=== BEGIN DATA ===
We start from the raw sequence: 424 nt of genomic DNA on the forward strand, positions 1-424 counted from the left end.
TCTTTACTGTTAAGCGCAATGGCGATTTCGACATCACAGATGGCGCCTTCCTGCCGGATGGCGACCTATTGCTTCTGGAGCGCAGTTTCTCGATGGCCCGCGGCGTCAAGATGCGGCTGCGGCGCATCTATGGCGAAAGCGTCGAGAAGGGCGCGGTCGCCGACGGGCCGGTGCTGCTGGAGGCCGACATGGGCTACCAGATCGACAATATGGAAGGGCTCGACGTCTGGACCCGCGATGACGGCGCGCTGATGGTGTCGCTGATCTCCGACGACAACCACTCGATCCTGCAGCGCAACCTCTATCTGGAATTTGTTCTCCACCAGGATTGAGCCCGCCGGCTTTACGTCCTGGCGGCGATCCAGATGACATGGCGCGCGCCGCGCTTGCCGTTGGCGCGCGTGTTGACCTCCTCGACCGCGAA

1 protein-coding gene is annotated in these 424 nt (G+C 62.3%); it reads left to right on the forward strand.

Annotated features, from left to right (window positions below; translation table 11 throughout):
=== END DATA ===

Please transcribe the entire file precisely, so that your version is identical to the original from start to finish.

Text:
We start from the raw sequence: 424 nt of genomic DNA on the forward strand, positions 1-424 counted from the left end.
TCTTTACTGTTAAGCGCAATGGCGATTTCGACATCACAGATGGCGCCTTCCTGCCGGATGGCGACCTATTGCTTCTGGAGCGCAGTTTCTCGATGGCCCGCGGCGTCAAGATGCGGCTGCGGCGCATCTATGGCGAAAGCGTCGAGAAGGGCGCGGTCGCCGACGGGCCGGTGCTGCTGGAGGCCGACATGGGCTACCAGATCGACAATATGGAAGGGCTCGACGTCTGGACCCGCGATGACGGCGCGCTGATGGTGTCGCTGATCTCCGACGACAACCACTCGATCCTGCAGCGCAACCTCTATCTGGAATTTGTTCTCCACCAGGATTGAGCCCGCCGGCTTTACGTCCTGGCGGCGATCCAGATGACATGGCGCGCGCCGCGCTTGCCGTTGGCGCGCGTGTTGACCTCCTCGACCGCGAA

1 protein-coding gene is annotated in these 424 nt (G+C 62.3%); it reads left to right on the forward strand.

Annotated features, from left to right (window positions below; translation table 11 throughout):